The bread he’s referring to is this, a perfectly round boule with a dense, crisp crust and soft, chewy interior. Hot out of the oven, it is exactly what you want when you’re trying to defrost yourself after several hours of shoveling. The dough is actually the easiest thing to put together, and takes about five minutes since there’s no kneading involved. As I was gathering the flour, yeast and salt, I figured I might as well make pizza dough. Bring on the carbs!

The pizza dough requires minimal kneading, and it also takes almost no time to prepare—if you have a food processor.  I highly recommend that you use bread flour if you’re making pizza or bread. You get a much crisper crust and a wonderfully airy, chewy center.

Making pizza from scratch is like creating a blank canvas on which to paint your dinner. You could go traditional and use tomato sauce and mozzarella cheese, or your could try something different. My best pizzas have been inspired by the leftovers in my fridge.

That pizza you see in the picture?  I cooked a batch of beans in my slow cooker last Sunday and had about a cup left in the refrigerator. Beans on a pizza? I’ve heard weirder. Herbed, creamy white beans are a natural fit with garlic, so I lopped the tops off two bulbs, roasted them, then mashed the cloves into a paste. As for cheese, I had three to choose from: chevre, Pecorino and mozzarella. Pecorino has the salty-tangy-pow of flavor that really punches up the beans and garlic. I finished with a generous drizzle of olive oil and a smattering of kosher salt. Voi-la: a classy, photogenic and mostly importantly DELICIOUS dinner. This is a pizza you can have on its own, or if you’re feeling more virtuous you can have a slice with a green salad or bowl of soup…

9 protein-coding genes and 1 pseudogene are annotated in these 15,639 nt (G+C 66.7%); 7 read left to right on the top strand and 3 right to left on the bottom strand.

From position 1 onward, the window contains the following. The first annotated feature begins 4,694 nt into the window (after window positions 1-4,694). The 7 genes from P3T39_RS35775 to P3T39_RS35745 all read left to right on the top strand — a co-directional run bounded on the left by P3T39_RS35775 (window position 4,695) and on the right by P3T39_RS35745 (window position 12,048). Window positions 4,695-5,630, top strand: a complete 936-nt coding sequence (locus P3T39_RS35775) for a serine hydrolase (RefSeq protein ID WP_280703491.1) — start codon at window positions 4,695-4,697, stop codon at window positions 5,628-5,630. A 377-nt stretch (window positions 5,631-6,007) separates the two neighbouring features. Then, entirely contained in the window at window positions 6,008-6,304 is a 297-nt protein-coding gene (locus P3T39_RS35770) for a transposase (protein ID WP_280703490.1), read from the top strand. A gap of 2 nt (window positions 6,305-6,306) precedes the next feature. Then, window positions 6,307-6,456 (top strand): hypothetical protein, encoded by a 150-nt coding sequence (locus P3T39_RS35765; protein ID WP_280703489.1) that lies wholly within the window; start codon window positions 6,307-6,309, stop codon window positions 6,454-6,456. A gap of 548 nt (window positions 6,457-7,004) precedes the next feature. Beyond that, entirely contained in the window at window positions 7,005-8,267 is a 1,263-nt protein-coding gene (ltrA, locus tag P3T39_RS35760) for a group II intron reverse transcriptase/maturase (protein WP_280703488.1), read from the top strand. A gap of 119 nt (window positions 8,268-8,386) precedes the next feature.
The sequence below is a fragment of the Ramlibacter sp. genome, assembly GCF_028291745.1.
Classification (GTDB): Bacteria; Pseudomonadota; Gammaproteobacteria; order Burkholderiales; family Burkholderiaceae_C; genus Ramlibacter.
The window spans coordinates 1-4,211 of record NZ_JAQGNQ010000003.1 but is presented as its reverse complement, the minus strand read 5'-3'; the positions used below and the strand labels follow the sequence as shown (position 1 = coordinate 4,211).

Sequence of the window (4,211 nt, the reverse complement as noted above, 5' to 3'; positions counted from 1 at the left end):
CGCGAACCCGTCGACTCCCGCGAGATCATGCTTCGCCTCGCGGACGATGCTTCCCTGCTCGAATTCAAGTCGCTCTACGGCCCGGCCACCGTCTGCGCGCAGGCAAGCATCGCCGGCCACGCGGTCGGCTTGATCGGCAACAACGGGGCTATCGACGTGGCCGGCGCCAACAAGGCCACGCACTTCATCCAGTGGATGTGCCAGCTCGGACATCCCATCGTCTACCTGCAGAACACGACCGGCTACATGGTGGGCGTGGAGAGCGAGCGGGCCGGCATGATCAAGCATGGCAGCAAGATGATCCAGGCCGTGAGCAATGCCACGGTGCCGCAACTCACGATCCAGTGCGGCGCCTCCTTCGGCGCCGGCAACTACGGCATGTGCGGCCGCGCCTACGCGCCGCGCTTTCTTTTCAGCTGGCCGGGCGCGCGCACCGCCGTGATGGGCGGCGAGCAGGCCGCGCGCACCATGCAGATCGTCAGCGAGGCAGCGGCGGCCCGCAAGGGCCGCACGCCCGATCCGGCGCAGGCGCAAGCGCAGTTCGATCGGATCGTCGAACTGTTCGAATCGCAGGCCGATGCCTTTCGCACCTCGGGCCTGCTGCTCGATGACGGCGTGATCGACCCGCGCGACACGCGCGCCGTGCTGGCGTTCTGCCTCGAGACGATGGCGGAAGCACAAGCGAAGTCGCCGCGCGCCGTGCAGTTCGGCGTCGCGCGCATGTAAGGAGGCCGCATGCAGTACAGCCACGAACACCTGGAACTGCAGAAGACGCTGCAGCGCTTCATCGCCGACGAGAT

Soup! Of course—what could be more perfect on a cold, blustery, blizzardy day?  This one was entirely improvised, and I built the recipe around two ingredients: beluga lentils and lascinato kale.  What’s funny is that both these foods sound so much fancier than they actually are. Beluga lentils are petite black lentils that, like the French green lentils, maintain their shape and texture well in soups. Bonus: they don’t require nearly as long to cook. Lascinato kale, (or Dinosaur kale, or black kale) is my favorite of the kales. It has this unique pebbly texture, it keeps in the fridge for weeks, and the leaves are so versatile. I find they’re more tender than regular curly kale, so they work equally well in salads, soups and sautes.